There, in the tin factory, in the first moment of the atomic age, a human being was crushed by books.
This powerful quotation, referring to Miss Sasaki’s injury after the atomic explosion, ends the first chapter of Hiroshima. The image is powerful because it juxtaposes very disparate elements. Both tin factories and books represent technologies that have become old-fashioned in the atomic age. Books are mundane and nonthreatening, whereas the force of the blast is almost beyond human comprehension. On the other hand, both books and “the atomic age” suggest human knowledge turning on human beings to destroy them. Miss Sasaki is crushed because of the misuse of scientific knowledge, and the fact that books literally fall on her and crush her symbolically underscores this idea.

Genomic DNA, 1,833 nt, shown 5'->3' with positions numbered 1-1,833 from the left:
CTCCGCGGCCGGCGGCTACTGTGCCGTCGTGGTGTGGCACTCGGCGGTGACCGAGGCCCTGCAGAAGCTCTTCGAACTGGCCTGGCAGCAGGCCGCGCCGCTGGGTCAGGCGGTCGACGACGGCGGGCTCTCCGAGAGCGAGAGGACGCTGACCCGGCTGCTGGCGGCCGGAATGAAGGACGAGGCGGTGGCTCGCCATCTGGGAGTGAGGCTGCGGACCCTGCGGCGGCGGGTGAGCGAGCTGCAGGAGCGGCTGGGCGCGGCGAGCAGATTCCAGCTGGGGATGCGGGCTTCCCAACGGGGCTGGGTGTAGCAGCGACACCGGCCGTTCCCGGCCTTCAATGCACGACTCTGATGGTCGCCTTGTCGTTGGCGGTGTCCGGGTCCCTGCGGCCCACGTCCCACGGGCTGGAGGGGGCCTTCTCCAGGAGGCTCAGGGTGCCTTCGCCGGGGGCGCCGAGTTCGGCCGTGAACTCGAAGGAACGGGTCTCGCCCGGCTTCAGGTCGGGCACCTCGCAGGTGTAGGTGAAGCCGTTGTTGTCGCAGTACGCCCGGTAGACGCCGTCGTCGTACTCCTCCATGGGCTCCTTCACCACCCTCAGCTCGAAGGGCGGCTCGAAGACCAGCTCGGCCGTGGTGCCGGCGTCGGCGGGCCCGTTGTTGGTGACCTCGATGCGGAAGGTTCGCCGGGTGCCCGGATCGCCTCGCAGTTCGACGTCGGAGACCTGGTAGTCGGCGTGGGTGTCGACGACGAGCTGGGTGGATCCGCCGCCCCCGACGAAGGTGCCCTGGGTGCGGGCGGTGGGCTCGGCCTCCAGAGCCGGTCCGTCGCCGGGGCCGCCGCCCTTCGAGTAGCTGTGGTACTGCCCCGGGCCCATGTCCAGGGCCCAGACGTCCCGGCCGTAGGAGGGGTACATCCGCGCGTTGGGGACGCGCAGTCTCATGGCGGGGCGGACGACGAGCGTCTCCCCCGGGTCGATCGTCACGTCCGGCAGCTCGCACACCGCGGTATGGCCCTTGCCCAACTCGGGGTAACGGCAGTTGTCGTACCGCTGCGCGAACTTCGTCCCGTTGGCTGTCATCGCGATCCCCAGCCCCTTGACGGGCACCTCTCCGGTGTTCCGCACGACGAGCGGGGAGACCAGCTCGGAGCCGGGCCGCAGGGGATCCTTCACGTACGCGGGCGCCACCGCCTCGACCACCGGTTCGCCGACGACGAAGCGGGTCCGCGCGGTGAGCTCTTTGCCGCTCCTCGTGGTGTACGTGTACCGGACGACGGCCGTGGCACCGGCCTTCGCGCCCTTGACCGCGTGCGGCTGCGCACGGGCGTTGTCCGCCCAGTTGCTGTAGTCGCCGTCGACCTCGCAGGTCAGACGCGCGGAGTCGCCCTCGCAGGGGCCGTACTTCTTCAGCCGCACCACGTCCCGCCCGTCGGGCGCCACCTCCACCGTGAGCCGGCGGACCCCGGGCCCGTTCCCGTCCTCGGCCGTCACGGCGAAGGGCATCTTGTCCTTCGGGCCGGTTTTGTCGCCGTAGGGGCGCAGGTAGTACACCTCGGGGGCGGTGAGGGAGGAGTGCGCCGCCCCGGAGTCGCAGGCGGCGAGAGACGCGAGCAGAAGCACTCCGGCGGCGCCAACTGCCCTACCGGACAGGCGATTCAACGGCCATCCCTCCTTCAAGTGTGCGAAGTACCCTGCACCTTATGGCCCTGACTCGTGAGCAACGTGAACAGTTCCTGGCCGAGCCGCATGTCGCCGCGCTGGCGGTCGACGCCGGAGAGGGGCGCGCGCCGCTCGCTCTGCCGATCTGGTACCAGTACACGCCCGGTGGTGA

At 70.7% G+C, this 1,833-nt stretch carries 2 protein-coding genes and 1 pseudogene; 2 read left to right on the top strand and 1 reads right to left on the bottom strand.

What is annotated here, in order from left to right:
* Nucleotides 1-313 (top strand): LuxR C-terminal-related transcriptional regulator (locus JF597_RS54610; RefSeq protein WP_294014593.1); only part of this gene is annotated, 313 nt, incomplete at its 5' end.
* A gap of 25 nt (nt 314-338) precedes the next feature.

He was the only person making his way into the city; he met hundreds and hundreds who were fleeing, and every one of them seemed to be hurt in some way. The eyebrows of some were burned off and skin hung from their faces and hands. Others, because of pain, held their arms up as if carrying something in both hands. Some were vomiting as they walked. Many were naked or in shreds of clothing. On some undressed bodies, the burns had made patterns—of undershirt straps and suspenders and, on the skin of some women (since white repelled the heat from the bomb and dark clothes absorbed it and conducted it to the skin), the shapes of flowers they had had on their kimonos. Many, although injured themselves, supported relatives who were worse off. Almost all had their heads bowed, looked straight ahead, were silent, and showed no expression whatsoever.